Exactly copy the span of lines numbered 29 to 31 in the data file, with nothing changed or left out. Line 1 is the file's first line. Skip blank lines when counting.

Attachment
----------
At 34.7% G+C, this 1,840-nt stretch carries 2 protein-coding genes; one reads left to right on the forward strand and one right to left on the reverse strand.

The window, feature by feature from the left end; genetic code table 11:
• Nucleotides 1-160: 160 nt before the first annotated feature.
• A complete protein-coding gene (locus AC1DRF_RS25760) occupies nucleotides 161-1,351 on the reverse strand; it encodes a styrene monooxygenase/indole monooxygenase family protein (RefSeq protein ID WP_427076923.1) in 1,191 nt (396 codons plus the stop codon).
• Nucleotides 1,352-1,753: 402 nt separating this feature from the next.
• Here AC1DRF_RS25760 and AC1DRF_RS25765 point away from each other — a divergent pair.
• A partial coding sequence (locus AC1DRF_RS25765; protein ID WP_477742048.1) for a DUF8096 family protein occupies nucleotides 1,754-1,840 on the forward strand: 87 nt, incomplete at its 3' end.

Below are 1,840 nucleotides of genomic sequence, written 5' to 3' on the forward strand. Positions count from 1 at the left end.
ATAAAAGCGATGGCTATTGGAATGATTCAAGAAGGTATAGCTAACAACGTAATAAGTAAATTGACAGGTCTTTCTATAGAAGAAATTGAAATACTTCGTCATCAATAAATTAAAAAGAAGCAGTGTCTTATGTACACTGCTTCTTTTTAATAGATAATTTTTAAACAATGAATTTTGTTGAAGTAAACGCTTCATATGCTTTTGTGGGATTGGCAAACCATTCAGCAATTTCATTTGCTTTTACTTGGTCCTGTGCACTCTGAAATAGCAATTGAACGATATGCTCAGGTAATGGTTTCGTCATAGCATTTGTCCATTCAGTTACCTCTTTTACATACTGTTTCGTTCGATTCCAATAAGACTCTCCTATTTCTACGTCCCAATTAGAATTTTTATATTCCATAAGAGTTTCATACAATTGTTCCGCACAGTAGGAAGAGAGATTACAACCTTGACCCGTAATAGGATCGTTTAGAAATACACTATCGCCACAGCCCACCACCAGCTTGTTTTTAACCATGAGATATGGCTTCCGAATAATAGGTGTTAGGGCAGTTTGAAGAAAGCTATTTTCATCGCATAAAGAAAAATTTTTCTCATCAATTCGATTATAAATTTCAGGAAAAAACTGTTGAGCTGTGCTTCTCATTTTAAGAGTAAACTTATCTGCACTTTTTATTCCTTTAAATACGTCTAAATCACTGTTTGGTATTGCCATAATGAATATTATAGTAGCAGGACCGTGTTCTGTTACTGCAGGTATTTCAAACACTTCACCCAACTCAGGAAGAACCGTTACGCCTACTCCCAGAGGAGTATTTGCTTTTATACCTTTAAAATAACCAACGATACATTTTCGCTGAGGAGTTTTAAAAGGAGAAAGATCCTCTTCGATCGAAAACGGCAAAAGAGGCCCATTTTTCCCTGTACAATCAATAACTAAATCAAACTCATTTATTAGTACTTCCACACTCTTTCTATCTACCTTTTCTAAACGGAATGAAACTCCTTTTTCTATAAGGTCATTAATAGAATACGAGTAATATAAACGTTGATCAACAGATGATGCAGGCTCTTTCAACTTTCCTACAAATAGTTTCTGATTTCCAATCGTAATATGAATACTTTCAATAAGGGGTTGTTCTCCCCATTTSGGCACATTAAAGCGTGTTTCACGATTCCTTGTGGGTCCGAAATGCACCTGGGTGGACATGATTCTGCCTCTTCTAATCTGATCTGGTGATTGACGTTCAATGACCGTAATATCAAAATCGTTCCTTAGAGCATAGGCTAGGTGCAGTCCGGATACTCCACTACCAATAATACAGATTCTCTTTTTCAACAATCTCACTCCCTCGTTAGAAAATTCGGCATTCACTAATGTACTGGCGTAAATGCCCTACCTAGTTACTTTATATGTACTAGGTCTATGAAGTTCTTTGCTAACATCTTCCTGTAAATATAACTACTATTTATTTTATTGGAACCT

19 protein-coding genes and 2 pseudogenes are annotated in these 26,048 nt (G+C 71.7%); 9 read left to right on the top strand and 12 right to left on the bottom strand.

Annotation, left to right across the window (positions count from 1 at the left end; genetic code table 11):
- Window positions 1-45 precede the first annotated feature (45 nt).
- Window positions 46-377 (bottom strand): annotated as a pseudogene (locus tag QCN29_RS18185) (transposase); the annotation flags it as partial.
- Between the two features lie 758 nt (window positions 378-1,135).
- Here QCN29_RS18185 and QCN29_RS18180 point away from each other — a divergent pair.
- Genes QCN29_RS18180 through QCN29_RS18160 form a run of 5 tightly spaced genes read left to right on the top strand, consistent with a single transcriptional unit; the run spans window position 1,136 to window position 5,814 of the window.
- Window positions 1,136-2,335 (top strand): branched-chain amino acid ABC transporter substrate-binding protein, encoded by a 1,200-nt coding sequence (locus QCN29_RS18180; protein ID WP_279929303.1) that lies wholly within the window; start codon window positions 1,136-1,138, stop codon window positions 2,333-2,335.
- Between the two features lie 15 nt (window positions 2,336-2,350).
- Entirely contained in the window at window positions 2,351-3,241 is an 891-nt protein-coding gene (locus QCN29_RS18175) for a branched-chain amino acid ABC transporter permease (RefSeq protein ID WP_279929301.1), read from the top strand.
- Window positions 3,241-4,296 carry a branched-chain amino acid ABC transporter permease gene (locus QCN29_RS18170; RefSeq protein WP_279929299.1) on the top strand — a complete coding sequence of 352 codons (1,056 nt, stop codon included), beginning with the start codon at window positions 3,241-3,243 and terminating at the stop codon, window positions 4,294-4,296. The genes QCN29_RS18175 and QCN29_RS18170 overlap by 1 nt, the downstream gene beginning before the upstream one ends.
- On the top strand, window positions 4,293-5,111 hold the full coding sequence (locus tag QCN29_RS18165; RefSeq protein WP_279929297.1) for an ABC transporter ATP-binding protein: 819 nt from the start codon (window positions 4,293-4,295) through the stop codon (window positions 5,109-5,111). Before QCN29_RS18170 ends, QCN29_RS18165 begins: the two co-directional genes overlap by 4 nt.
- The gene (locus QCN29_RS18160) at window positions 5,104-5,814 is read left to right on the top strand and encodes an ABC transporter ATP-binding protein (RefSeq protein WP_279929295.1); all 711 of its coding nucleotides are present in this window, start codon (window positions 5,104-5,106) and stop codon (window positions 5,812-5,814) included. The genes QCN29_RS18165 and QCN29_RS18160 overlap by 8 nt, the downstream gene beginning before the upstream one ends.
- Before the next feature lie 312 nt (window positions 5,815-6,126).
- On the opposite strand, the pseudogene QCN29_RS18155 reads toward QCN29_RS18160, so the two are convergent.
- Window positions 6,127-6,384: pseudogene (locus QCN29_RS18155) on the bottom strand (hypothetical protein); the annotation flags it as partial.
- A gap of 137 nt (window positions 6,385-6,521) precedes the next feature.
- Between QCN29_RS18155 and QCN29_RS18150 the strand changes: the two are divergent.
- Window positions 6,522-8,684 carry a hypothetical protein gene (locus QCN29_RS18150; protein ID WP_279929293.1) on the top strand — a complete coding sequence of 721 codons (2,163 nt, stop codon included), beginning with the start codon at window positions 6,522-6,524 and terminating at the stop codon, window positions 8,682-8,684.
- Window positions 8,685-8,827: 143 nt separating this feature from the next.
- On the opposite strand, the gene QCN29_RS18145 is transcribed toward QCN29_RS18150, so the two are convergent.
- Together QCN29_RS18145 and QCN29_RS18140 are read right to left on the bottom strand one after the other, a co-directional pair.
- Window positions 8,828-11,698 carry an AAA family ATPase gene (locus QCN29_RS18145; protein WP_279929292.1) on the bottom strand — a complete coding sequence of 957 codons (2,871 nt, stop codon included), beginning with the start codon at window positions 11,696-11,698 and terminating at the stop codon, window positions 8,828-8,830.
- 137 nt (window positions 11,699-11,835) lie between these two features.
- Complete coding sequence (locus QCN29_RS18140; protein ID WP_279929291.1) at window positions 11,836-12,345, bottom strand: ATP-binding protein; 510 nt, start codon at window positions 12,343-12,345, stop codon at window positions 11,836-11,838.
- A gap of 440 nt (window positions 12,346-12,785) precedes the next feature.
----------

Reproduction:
- Window positions 8,685-8,827: 143 nt separating this feature from the next.
- On the opposite strand, the gene QCN29_RS18145 is transcribed toward QCN29_RS18150, so the two are convergent.
- Together QCN29_RS18145 and QCN29_RS18140 are read right to left on the bottom strand one after the other, a co-directional pair.